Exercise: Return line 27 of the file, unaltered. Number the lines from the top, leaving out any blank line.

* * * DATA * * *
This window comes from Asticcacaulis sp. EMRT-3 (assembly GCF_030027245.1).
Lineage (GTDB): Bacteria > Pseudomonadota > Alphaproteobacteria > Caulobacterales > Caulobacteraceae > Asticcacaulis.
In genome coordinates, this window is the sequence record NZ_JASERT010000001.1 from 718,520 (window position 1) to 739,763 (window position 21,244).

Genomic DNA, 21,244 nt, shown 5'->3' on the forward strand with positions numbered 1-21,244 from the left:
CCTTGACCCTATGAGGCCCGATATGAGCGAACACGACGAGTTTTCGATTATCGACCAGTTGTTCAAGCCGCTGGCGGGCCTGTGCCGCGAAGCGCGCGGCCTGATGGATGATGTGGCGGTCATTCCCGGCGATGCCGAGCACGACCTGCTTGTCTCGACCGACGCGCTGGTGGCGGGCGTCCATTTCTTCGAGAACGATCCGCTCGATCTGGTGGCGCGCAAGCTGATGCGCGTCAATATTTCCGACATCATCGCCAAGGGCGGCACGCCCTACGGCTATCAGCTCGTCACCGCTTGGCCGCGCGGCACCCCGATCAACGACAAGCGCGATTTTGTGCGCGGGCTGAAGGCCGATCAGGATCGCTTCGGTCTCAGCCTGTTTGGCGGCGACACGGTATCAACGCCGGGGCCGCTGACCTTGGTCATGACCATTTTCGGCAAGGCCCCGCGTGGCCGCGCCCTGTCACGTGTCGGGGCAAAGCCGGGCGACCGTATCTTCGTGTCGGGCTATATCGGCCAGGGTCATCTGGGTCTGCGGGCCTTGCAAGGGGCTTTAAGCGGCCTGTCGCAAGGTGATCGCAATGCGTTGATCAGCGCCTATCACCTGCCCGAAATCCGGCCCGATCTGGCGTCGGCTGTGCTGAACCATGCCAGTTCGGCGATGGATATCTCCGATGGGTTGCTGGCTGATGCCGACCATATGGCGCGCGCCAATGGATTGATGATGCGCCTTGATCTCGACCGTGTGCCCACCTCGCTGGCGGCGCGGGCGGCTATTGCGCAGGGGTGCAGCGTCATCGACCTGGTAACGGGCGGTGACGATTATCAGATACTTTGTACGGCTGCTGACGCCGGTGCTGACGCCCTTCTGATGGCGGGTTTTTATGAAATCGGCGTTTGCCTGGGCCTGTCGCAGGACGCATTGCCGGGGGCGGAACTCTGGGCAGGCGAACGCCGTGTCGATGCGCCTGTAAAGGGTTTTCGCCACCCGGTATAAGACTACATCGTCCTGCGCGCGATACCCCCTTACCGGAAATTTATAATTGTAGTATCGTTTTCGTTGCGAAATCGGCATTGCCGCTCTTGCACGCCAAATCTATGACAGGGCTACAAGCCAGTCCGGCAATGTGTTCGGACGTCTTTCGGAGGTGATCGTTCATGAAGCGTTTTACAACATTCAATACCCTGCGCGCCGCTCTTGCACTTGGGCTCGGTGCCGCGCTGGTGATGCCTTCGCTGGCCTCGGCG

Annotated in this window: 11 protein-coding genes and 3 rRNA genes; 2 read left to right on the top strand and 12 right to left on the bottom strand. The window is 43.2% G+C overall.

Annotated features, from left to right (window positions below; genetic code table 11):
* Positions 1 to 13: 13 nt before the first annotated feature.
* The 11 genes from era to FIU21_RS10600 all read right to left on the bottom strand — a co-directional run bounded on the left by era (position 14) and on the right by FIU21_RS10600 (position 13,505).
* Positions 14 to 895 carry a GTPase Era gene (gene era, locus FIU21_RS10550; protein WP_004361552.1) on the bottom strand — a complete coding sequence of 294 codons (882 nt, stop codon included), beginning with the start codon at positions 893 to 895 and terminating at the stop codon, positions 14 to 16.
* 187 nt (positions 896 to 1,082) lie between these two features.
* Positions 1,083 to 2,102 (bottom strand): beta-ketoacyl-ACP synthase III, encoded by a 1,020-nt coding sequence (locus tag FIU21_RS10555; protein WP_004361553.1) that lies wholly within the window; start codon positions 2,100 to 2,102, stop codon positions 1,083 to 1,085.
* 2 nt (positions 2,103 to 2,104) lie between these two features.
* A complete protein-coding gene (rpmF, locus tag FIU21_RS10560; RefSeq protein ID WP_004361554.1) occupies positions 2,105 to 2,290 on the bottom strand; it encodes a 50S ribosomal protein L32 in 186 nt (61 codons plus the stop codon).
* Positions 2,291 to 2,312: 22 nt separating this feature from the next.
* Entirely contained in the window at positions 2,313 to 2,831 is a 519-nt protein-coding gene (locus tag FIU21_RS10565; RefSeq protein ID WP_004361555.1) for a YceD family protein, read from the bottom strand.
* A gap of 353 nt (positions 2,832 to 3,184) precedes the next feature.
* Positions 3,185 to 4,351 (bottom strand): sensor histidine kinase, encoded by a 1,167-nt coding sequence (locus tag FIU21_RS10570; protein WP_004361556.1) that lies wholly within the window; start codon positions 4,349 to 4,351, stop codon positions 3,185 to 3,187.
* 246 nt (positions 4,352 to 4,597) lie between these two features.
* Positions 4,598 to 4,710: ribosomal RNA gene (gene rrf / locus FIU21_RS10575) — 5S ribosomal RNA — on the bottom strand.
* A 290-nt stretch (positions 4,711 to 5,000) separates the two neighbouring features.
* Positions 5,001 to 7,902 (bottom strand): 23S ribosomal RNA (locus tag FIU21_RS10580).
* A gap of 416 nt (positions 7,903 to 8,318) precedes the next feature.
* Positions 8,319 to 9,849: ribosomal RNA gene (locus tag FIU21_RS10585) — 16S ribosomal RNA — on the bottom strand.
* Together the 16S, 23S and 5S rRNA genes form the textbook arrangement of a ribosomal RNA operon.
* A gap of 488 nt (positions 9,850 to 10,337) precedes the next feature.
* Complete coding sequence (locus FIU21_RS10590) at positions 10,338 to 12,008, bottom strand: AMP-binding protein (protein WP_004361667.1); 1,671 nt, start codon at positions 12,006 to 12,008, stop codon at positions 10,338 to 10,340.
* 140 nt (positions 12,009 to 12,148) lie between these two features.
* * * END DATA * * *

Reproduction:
* Complete coding sequence (locus FIU21_RS10590) at positions 10,338 to 12,008, bottom strand: AMP-binding protein (protein WP_004361667.1); 1,671 nt, start codon at positions 12,006 to 12,008, stop codon at positions 10,338 to 10,340.